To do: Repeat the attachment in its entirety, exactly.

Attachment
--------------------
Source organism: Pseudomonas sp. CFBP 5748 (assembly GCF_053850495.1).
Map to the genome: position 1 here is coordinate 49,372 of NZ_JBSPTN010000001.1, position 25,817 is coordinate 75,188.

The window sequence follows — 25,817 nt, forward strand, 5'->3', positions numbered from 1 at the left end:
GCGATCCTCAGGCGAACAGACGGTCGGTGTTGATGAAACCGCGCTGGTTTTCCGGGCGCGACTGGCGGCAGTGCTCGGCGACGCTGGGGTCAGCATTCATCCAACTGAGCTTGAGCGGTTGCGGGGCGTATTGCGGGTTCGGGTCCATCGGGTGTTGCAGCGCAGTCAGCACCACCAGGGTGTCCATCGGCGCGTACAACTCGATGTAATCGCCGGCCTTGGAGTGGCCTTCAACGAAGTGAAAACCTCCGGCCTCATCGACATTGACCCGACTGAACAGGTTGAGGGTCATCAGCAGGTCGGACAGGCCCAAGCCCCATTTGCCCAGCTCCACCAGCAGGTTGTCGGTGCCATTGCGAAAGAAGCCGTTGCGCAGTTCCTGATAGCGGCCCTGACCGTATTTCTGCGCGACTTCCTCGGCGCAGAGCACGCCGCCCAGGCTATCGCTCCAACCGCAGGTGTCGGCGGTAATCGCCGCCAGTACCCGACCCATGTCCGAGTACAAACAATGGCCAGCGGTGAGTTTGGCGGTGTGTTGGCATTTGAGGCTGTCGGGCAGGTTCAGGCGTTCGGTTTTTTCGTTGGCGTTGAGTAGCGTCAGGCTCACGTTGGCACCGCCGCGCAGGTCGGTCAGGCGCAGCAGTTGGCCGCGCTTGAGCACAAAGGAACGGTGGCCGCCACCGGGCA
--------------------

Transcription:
Source organism: Pseudomonas sp. CFBP 5748 (assembly GCF_053850495.1).
Map to the genome: position 1 here is coordinate 49,372 of NZ_JBSPTN010000001.1, position 25,817 is coordinate 75,188.

The window sequence follows — 25,817 nt, forward strand, 5'->3', positions numbered from 1 at the left end:
GCGATCCTCAGGCGAACAGACGGTCGGTGTTGATGAAACCGCGCTGGTTTTCCGGGCGCGACTGGCGGCAGTGCTCGGCGACGCTGGGGTCAGCATTCATCCAACTGAGCTTGAGCGGTTGCGGGGCGTATTGCGGGTTCGGGTCCATCGGGTGTTGCAGCGCAGTCAGCACCACCAGGGTGTCCATCGGCGCGTACAACTCGATGTAATCGCCGGCCTTGGAGTGGCCTTCAACGAAGTGAAAACCTCCGGCCTCATCGACATTGACCCGACTGAACAGGTTGAGGGTCATCAGCAGGTCGGACAGGCCCAAGCCCCATTTGCCCAGCTCCACCAGCAGGTTGTCGGTGCCATTGCGAAAGAAGCCGTTGCGCAGTTCCTGATAGCGGCCCTGACCGTATTTCTGCGCGACTTCCTCGGCGCAGAGCACGCCGCCCAGGCTATCGCTCCAACCGCAGGTGTCGGCGGTAATCGCCGCCAGTACCCGACCCATGTCCGAGTACAAACAATGGCCAGCGGTGAGTTTGGCGGTGTGTTGGCATTTGAGGCTGTCGGGCAGGTTCAGGCGTTCGGTTTTTTCGTTGGCGTTGAGTAGCGTCAGGCTCACGTTGGCACCGCCGCGCAGGTCGGTCAGGCGCAGCAGTTGGCCGCGCTTGAGCACAAAGGAACGGTGGCCGCCACCGGGCA